Authorities said Traylor ran away from the scene before officers arrived, but he was later arrested and charged with second degree murder and two counts of aggravated assault.
On Wednesday, WHBQ had a chance to speak with Traylor's sister, Sentriace Smith. Smith told WHBQ that she was sticking by her brother's side no matter what. The sister said this situation has been going on for at least eight years.
“I’ve been called to their home and I witnessed some of the arguments going on,” Smith said.
A North Carolina man was arrested Thursday after being accused of taking indecent liberties with a child over a span of five years.
The arrest came after an extensive investigation into allegations that Clinton Weber, 52, of Statesville, sexually assaulted the victim from 2012 until 2017.
According to investigators, Weber is related to the victim through marriage, and the incidents started when the child was 6 years old.
Weber was charged with 35 counts of first-degree statutory sex offense, 20 counts of first-degree attempted statutory sex offense and one count of rape of a child.
Officials said Weber was transported to Iredell County Jail and is being held under a $1 million bond.
Police in Memphis, Tennessee, are asking for the public’s help to find a man accused of raping a 6-year-old girl.
The child’s mother believed her daughter was being sexually abused, authorities said. Police said her suspicions were confirmed by video surveillance.
Molina-Villalobos was identified as the suspect, and a warrant was issued for his arrest. You can see a description of him below.
Anyone with information on his whereabouts is asked to call Crime Stoppers at 901-528-CASH.
Two South Florida men were caught attempting to install a credit card reader inside a gasoline pump at a convenience store by police, the Sun-Sentinel reported.
According to arrest reports, a policeman spotted Raul Jose Hernandez Beltran, 30, of Hialeah, and Rafael Alejandro Mirabal Bonora, 28, of Miami, acting suspiciously at a gas station in Davie.
The report stated that Beltran wore a blue baseball cap to hide his face, and he went inside to distract the clerk, the Sun-Sentinel reported. Meanwhile, Bonora opened the gas pump’s cover and installed the skimming device, the newspaper reported.
The officer watched as Bonora worked on the pump, according to the arrest report. The officer confronted Bonora and called for backup. When police arrived, both men were arrested, the Sun-Sentinel reported.
They were charged with using a scanning device to commit fraud, the newspaper reported.
A New York state man was arrested by federal agents Tuesday, accused of plotting to blow himself up on the National Mall on Election Day.
Paul M. Rosenfeld, 56, of Tappan, is charged with unlawful manufacture of a destructive device and interstate transportation and receipt of an explosive, according to the FBI. If convicted, he faces up to 20 years in prison.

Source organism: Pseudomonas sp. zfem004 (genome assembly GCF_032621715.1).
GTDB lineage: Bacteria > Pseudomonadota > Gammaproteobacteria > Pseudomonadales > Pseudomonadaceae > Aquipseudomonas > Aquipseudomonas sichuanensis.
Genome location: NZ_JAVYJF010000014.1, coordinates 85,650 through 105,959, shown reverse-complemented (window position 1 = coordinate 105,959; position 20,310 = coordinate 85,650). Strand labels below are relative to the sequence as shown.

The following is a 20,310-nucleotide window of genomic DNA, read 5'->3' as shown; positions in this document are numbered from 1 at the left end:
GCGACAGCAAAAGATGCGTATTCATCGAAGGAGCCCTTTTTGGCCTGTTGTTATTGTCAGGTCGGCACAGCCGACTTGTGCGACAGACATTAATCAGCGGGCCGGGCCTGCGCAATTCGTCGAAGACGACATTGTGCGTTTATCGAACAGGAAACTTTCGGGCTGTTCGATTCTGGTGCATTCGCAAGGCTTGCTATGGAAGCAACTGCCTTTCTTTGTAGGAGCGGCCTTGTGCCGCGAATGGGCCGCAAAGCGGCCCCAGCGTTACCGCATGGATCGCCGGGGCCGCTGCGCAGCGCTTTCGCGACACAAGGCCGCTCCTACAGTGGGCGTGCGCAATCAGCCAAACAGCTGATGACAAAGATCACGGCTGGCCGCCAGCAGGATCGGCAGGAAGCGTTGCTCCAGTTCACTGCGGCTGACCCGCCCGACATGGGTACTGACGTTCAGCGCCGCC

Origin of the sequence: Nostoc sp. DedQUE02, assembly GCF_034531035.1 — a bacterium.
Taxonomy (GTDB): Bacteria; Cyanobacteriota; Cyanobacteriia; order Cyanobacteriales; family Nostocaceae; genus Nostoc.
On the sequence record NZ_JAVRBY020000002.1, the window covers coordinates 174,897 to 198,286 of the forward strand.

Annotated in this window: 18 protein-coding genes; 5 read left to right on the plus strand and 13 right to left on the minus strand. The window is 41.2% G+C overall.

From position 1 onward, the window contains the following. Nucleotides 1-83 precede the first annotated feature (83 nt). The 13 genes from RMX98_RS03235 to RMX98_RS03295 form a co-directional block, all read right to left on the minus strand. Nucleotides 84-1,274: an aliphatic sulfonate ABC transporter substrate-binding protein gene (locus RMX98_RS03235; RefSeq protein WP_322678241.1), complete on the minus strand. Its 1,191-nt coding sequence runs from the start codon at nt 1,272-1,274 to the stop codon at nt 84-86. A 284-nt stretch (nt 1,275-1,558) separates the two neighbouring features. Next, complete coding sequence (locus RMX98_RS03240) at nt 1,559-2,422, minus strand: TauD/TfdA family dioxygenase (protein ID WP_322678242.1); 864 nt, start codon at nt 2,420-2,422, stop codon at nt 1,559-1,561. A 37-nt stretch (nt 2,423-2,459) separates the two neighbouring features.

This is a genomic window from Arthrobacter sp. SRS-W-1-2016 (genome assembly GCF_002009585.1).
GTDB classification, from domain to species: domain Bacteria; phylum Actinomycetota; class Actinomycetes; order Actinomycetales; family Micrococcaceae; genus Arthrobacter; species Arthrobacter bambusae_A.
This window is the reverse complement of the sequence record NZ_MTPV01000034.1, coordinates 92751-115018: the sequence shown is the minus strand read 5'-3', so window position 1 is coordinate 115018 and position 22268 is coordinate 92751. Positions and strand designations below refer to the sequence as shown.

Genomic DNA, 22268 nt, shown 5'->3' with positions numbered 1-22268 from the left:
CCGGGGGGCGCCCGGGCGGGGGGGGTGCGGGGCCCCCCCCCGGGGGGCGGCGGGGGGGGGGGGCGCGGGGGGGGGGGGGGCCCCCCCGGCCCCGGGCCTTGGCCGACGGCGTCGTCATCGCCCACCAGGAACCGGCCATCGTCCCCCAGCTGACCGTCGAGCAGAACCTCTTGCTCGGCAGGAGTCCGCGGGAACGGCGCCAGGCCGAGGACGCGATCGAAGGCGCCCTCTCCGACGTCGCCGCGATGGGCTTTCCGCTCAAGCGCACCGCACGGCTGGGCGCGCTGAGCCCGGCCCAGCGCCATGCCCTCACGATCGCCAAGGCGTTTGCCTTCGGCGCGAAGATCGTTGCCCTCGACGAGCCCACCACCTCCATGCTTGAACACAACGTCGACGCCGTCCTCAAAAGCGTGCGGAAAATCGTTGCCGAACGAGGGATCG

A search of Rosenfeld’s home following his arrest turned up a 200-pound bomb that had to be removed by bomb technicians, authorities said. Agents also found a fusing system and empty canisters that once held black powder.
“As alleged, Paul M. Rosenfeld concocted a twisted plan to draw attention to his political ideology by killing himself on the National Mall in Washington, D.C. -- risking harm to many others in the process,” U.S. Attorney Geoffrey S. Berman said in a news release. “Rosenfeld’s alleged plan for an Election Day detonation cut against our democratic principles. Thanks to outstanding coordination between local and federal law enforcement, Rosenfeld’s alleged plot was thwarted, and he is now in federal custody.”
Assistant FBI Director-In-Charge William F. Sweeney Jr. credited “the quick action of a concerned citizen and the diligent work of a host of … law enforcement partners and the FBI’s Joint Terrorism Task Force” with thwarting Rosenfeld’s plans.
“I’d like to extend particular thanks to our partners with the Orangetown Police Department, the Rockland County Sheriff’s Office, the Rockland County District Attorney, the New York State Police, the New York City Police Department and the Stony Point Police Department for their respective roles in bring this investigation to a safe conclusion,” Sweeney said.
The criminal complaint against Rosenfeld accuses him of sending letters and text messages to an unnamed person in Pennsylvania in August and September, in which he said he planned to build a bomb he would detonate on Nov. 6 in Washington, D.C. NBC News reported that the person Rosenfeld contacted was a reporter.
Rosenfeld said he wanted the bomb to draw attention to his political belief in sortition, the complaint said.
According to the Sortition Foundation, sortition is the use of a random selection of people to fill political positions or make up assemblies. The practice has its roots in ancient Greece.
“An assembly that uses sortition would be composed of people just like you and me: it would be a representative random sample of people, making decisions in an informed, fair and deliberative setting,” the foundation’s website said.
The reporter contacted law enforcement authorities and reported what Rosenfeld told him, NBC News said.
Read the entire federal criminal complaint against Paul Rosenfeld below.
The subsequent probe into Rosenfeld’s actions led agents to conduct a traffic stop on Rosenfeld Tuesday, at which time he agreed to an interview with investigators. In that interview, Rosenfeld admitted that he’d ordered a large amount of black powder over the internet and transported the explosive substance from New Jersey to his home in New York, the criminal complaint said.
He admitted using about 8 pounds of the black powder to build the Election Day bomb and said he “installed certain components in the explosive device to ensure that he was killed in the blast,” the court document said.
Agents found the bomb intended for the National Mall in the basement of Rosenfeld’s Tappan home.
“The explosive device is a plywood box that contained what appeared to the agents, based on their training and experience, to be black powder,” the complaint said.
FBI experts X-rayed the device and determined that engaging the bomb’s firing switch would generate the necessary electrical charge to ignite the black powder inside the box, the document said.
Rosenfeld said he’d built smaller bombs in the past and conducted test detonations to ensure that the bigger bomb would explode as planned, investigators said.
Rosenfeld’s family has expressed relief that the alleged plot was uncovered in time, according to the Rockland/Westchester Journal News.
“We’re grateful to the FBI for managing to find out about this so no one is harmed,” Rosenfeld’s father, Peter Rosenfeld, told the newspaper.